Into the Shop


This article appeared in the June 2009 Falco Builders Letter.

by Bob McCallum

N660RH has been successfully delivered to my home in Toronto. The Falco unfortunately didn't much like being submerged in water. A large number of the glue joints have failed and the structure, especially the lower surfaces, are pretty sad. The whole of the fuselage bottom and most of the lower wing surfaces are totally devoid of paint and the fiberglass covering. The adhesion has failed and whole sheets of the finish have come away leaving the bare wood exposed. Glue joints on the ribs, the longerons and those securing the skins to the lower surfaces have all failed leaving the structure very un-structural.

Instrument panel illustrating rusting of switches and fasteners

The gear doors were torn away, for the most part, with only the port main door semi-intact. The starboard main door is only a remnant of the original with just an outer ring remaining. The wheel cover on this main wheel is also severely torn up. The smaller doors over the gear legs are gone, as are the nose gear doors. All of the fairings on the bottom are gone as is the pitot tube.

The good news: Mechanically everything has survived. The prop is intact, undamaged. The engine must have been stopped and the blades horizontal on touchdown. The engine is completely intact and in good condition. It does not appear to have suffered from its 'dunking' and I have just finished dismantling it for inspection. There is no rust or physical damage to any of the engine components that I have been able to find so far. The only slightly dicey things were that many fasteners were very loose, and one of the pushrod tube retainer clips inside the rocker box of #2 cylinder had fractured leaving the exhaust pushrod tube unrestrained.

Bob used the small battery to cycle the gear and flaps, and both worked perfectly.

The alternator rear bearing was totally worn out to the extent that the rotor was rubbing the stator and so may not have survived the Atlantic crossing. The electrical components have not yet been evaluated but preliminary disassembly of things like the ELT, altitude encoder, etc, reveal extensive rust on several circuit board components and therefore most likely the electronics are history. The gear extends and retracts normally, as do the flaps, but in moving the control surfaces, I discovered that the structure was so weak that the pitch servo came away from its mounting in the floor of the fuselage. The bottom of the plane in this area below the baggage compartment is not much more than just loose bits of wood.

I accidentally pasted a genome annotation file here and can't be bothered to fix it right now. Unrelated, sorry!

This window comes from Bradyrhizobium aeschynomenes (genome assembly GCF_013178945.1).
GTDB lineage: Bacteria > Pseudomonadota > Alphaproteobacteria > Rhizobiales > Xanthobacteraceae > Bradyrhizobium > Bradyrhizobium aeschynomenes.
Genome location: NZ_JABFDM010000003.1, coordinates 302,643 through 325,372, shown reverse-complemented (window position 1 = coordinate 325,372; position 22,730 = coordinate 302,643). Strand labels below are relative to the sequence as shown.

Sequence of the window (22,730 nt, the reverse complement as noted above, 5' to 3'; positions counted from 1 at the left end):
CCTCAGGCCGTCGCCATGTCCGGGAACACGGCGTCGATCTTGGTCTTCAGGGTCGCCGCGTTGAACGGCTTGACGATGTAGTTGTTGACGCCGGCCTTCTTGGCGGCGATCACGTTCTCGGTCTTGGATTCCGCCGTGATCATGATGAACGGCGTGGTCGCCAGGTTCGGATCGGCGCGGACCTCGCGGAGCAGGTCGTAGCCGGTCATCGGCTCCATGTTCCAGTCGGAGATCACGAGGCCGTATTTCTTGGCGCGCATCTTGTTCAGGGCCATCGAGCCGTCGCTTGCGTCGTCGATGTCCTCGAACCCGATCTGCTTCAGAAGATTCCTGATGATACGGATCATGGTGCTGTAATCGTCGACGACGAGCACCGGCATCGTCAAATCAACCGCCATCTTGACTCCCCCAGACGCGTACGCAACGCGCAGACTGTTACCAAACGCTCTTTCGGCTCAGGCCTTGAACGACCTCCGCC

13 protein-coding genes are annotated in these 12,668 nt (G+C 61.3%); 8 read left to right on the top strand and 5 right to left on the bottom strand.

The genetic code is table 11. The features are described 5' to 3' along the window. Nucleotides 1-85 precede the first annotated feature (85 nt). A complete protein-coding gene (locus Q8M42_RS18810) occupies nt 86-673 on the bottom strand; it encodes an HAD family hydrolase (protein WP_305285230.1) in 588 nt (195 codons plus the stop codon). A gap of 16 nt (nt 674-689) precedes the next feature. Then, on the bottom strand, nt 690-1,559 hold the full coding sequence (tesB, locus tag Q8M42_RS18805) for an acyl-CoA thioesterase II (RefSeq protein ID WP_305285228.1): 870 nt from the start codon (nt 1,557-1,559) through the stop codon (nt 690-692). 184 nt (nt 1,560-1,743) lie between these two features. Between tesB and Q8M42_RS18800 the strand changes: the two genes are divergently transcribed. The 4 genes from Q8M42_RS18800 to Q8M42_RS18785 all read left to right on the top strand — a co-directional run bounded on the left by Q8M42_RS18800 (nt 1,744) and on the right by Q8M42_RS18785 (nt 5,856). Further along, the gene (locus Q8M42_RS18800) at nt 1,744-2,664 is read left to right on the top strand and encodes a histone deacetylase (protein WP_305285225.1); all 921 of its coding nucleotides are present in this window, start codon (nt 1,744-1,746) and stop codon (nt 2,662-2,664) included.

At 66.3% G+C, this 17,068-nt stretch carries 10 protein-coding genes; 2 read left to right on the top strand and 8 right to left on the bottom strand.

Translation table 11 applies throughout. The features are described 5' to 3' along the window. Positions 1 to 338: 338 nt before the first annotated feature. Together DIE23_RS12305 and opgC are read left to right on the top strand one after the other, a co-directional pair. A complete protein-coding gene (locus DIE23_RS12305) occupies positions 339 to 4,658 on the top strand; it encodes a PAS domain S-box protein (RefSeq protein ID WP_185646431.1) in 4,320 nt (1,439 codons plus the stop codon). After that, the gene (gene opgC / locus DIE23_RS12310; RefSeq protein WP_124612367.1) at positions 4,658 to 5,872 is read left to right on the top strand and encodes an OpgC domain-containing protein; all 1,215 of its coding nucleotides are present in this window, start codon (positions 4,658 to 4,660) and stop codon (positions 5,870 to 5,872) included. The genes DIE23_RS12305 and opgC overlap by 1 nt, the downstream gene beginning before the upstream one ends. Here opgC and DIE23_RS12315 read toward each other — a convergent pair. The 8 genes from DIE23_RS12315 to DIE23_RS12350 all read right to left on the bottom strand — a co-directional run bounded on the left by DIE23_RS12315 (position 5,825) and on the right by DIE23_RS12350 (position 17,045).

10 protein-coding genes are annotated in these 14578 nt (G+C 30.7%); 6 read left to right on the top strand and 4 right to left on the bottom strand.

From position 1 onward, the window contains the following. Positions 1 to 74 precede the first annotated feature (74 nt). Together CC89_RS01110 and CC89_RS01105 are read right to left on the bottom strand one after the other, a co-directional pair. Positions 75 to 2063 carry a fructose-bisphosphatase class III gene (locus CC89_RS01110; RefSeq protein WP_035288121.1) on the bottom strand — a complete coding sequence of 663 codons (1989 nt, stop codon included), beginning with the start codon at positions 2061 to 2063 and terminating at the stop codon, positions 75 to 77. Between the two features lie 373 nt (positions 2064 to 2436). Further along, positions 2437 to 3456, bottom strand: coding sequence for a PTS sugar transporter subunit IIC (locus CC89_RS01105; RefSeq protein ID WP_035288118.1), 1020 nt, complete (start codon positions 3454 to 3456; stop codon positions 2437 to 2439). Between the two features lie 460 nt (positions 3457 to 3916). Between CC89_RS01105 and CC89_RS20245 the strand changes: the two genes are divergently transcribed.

The flight instruments are partially filled with water and so are most likely junk, but I haven't gotten to them yet.

The official cause of the accident, by the way, after examination of the aircraft by certified investigators, was "carburetor icing." No one could find any other reason for the symptoms described by Simon and no mechanical problems were discovered. The carb heat control was found in the "off" or "cold" position; there was still plenty of fuel in the tanks. In fact, the front tank still has fuel in it today. [but keep reading ... more to come below.]

At last we come to the cause of the accident...

These are photos of the carb heat actuator lever which was broken off and detached from the carb heat box as the aircraft was found. There is some seriously deficient welding which was intended to attach this arm to the shaft which moves the door selecting carb heat. You can see that the arm was attached by only two very small areas on each side of the hole and if you look closely only one side of the break rusted, meaning that only one side was a fresh break. The other side had failed sometime earlier and had become oily preventing rusting. This combined with the fact that the carb heat control was found in the "off" or cold position leads further credence to the findings of carb ice causing the whole scenario, however caused by a mechanical failure and not pilot error.

Thanks for the update. In the aftermath of the accident I regularly thought about the cause. First opinions from "experts" about carb ice were regarded as total BS by me. I know that I very regularly applied heat and that for all I knew, I flew the plane according to the book.

"Opinions are like assholes, everybody has one." I have stepped away from giving any credit to those who think that they own the truth, it makes life so much easier.

I am glad that you confirm that a mechanical cause was behind the carb issue and not my flying skills -- something I knew from day one. Still, I am disappointed by the fact that this news was first brought to me after Rex died out of fear for legal action against him. Whether or not I would have filed anything, the truth should have been revealed once discovered.

Simon Paul

Bob McCallum discovered this in 2009 after he got the plane in his shop and was hesitant whether we should talk about it publicly.

This only reinforces my long held dim view of planes built by experienced homebuilders, the good old boys of aviation’s lunatic fringe. Not surprising that the airplanes of good ol' Tony Bingelis, good ol' Larry Wohlers, and others are now long gone and the airplanes built by the most humble, super careful and quiet men go on and on without any problems.

Alfred Scott

In our country, experimental aviation is extremely liberal and some builders translate this into an approval to do whatever they see fit.

Simon Paul